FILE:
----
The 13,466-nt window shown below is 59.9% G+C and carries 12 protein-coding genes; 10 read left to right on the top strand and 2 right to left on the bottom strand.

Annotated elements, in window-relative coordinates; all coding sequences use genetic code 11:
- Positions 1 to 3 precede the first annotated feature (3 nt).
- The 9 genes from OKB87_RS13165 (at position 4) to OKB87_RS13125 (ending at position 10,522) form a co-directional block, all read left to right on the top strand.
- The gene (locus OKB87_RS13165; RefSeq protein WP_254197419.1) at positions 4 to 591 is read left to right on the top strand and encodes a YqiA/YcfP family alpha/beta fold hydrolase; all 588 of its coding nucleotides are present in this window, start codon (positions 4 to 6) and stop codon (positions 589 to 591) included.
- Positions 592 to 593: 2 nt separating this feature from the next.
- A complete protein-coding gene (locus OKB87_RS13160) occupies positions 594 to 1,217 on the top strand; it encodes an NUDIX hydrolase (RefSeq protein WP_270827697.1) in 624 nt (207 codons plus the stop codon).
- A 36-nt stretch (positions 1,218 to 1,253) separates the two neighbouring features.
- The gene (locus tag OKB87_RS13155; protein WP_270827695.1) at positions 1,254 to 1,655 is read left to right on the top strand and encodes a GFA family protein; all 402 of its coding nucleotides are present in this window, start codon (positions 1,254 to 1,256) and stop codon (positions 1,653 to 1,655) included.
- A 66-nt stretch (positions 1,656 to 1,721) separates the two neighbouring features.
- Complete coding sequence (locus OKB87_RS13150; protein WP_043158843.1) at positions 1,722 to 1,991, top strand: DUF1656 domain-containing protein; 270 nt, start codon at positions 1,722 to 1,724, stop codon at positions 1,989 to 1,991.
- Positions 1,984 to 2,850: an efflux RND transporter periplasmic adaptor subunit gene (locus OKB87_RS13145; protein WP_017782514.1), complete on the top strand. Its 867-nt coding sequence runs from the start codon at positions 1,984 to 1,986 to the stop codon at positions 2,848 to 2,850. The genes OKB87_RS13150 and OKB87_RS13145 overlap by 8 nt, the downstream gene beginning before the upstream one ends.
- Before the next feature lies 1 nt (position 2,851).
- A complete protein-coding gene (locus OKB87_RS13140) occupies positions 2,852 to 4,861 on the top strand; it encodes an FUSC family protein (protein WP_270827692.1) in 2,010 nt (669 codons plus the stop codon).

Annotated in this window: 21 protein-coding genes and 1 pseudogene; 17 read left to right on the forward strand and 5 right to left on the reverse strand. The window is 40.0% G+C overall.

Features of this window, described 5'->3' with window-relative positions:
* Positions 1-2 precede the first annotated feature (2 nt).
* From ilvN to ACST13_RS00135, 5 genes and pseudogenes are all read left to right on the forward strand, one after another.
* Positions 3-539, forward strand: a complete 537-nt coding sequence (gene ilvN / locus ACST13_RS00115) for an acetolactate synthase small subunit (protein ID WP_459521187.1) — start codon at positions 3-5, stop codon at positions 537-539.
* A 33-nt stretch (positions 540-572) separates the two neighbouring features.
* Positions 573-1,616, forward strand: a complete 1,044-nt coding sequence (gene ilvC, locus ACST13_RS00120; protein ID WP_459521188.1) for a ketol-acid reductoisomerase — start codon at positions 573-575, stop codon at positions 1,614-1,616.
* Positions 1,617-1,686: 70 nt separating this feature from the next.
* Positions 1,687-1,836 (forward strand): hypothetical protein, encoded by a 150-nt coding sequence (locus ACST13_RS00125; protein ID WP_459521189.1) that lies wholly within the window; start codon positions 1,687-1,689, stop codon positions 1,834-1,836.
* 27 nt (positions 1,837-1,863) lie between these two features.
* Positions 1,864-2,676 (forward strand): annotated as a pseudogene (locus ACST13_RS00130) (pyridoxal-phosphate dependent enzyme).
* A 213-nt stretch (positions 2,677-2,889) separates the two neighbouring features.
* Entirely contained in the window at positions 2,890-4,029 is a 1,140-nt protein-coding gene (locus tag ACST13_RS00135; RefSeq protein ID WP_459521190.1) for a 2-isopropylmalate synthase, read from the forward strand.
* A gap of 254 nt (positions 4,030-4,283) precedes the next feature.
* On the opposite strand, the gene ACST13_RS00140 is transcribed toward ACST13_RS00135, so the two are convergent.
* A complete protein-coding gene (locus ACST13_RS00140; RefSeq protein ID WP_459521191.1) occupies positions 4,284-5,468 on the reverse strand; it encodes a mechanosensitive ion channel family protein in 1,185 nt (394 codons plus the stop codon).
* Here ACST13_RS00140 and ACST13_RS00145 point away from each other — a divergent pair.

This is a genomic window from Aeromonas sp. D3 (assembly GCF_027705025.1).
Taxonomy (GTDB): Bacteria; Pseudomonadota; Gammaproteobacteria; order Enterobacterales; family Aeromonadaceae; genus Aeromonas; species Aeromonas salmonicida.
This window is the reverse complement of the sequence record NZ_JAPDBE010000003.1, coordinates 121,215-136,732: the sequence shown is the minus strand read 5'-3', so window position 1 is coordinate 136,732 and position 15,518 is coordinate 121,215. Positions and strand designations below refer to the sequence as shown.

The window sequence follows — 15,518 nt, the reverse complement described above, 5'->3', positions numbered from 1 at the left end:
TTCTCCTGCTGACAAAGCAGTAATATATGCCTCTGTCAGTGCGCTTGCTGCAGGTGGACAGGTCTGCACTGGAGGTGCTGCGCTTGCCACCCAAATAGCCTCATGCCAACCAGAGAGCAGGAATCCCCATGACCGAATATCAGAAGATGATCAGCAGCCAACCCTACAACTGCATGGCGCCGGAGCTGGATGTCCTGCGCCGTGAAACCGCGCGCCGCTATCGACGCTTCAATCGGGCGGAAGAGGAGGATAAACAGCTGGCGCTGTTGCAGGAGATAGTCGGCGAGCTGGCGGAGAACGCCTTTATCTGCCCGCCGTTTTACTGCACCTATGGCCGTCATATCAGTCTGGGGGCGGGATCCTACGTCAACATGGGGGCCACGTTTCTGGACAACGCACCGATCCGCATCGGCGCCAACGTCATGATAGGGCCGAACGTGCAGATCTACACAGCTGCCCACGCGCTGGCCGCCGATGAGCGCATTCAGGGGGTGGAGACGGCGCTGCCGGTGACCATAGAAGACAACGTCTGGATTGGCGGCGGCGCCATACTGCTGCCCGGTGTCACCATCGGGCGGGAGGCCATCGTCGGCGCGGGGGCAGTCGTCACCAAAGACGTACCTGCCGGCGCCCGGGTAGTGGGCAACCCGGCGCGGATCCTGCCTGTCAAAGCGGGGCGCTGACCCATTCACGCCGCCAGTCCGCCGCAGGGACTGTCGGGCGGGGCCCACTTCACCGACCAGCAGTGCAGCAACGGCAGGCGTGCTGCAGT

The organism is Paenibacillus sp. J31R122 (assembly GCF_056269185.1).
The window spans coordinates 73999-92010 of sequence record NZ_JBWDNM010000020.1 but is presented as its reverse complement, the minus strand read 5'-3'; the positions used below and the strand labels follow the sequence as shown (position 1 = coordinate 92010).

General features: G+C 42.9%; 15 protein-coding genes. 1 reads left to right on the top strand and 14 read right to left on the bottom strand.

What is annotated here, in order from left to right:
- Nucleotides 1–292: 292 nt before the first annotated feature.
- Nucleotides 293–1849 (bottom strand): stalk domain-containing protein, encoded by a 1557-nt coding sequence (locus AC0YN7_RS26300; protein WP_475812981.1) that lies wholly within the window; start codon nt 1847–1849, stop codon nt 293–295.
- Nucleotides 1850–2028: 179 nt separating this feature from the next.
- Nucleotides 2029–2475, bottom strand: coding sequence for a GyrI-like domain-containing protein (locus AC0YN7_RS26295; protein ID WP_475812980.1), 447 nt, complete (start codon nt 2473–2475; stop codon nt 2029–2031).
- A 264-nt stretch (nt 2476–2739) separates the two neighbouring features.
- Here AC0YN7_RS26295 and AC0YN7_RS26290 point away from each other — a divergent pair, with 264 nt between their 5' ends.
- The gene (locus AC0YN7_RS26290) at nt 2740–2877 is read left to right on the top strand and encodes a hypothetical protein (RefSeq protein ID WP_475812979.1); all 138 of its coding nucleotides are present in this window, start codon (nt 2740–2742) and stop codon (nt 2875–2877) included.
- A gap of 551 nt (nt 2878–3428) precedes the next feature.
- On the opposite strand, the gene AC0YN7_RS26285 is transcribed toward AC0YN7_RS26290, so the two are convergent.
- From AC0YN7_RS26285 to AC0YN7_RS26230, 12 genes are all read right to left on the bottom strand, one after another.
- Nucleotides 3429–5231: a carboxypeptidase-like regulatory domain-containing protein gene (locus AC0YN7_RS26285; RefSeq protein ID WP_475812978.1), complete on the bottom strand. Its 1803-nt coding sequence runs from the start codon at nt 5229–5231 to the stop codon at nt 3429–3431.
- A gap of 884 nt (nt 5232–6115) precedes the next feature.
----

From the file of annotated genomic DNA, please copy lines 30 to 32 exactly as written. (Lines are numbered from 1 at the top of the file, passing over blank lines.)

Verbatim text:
* A complete protein-coding gene (locus ACST13_RS00140; RefSeq protein ID WP_459521191.1) occupies positions 4,284-5,468 on the reverse strand; it encodes a mechanosensitive ion channel family protein in 1,185 nt (394 codons plus the stop codon).
* Here ACST13_RS00140 and ACST13_RS00145 point away from each other — a divergent pair.

This is a genomic window from Aeromonas sp. D3 (assembly GCF_027705025.1).